FIGURE 2
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FIGURE 2. Proposed governance structure for the implementation of outcome-based spread payments.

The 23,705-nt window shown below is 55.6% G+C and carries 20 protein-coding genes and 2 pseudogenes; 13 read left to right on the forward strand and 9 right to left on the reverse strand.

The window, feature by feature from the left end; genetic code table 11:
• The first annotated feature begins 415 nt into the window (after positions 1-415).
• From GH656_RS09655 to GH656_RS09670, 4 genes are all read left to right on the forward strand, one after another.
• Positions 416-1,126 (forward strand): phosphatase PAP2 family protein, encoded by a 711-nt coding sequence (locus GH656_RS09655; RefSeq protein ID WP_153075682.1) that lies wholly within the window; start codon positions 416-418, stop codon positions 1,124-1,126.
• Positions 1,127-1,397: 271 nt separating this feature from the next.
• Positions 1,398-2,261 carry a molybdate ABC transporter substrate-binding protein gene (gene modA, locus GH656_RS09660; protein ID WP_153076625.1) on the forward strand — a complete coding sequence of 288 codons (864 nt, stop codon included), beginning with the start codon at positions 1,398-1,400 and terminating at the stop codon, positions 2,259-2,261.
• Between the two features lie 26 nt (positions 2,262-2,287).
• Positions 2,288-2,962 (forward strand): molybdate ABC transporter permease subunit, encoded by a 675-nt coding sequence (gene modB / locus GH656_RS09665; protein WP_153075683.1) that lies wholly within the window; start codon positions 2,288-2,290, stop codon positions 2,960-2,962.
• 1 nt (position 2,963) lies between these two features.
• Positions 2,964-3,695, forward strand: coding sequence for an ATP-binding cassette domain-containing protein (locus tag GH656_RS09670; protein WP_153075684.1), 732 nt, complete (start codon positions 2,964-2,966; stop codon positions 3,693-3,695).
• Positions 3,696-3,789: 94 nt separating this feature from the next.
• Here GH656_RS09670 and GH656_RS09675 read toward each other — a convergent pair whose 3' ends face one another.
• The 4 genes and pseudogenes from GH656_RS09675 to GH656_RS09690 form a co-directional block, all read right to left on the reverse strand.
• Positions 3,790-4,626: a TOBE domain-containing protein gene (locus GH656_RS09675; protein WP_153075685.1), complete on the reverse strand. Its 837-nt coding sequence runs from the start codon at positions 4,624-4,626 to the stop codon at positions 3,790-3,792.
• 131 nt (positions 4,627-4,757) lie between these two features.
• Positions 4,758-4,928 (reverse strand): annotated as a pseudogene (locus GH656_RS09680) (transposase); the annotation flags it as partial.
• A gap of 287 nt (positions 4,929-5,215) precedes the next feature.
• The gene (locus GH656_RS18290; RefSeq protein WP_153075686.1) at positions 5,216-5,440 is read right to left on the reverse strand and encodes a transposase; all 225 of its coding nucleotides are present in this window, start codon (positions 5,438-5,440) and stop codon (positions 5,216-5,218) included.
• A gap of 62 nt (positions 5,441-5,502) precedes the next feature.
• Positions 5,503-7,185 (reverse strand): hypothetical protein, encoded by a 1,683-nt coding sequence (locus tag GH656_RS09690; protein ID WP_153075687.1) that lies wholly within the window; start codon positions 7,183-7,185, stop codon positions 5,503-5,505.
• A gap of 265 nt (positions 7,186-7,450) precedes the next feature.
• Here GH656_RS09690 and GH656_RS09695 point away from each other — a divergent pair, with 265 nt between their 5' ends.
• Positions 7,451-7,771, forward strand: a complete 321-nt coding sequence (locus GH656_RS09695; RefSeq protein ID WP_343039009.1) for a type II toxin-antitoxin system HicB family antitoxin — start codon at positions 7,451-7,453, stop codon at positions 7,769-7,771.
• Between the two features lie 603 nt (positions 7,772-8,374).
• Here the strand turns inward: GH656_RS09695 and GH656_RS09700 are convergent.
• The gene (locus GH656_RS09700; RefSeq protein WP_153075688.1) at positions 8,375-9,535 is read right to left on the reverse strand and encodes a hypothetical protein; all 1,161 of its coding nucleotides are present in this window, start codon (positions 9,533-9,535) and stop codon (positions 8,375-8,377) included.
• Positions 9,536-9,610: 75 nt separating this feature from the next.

This systematic literature review provides an overview of barriers and opportunities for implementation of outcome-based spread payments. However, existing literature specifically discussing outcome-based spread payments was limited. Therefore, we included reported barriers on outcome correction, possibly of lower relevance, from publications discussing traditional OBAs with upfront payments to ensure a complete overview. Furthermore, barriers and opportunities discussed were included from both empirical research and from authors’ and stakeholders’ perspectives as the aim of this study was to guarantee all possible barriers were identified. The independent review of titles and abstracts by two researchers reduced subjectivity; however, full text review and data extraction was performed by one researcher (SM) which did not allow additional cross-checking of findings. Furthermore, diverse terminology employed for MEAs, OBAs and spread payments may have led to loss of relevant sources and publication bias may have been introduced due to the confidential nature of MEAs. Other relevant records could have been missed since only English literature was included and relevant gray literature, identified with hand-searching, was overlooked. Furthermore, the article focused on barriers experienced by European single-payer high-income countries and does not include challenges encountered by other non-European jurisdictions and lower income countries. Although several solutions to the identified barriers have been proposed in literature, implementation of outcome-based spread payments still faces several hurdles and proposed opportunities in literature have not yet been tested for their applicability in practice. Therefore, future research is needed to develop recommendations for the implementation of this novel reimbursement structure by investigating how remaining barriers can be overcome and how proposed opportunities may be implemented in practice.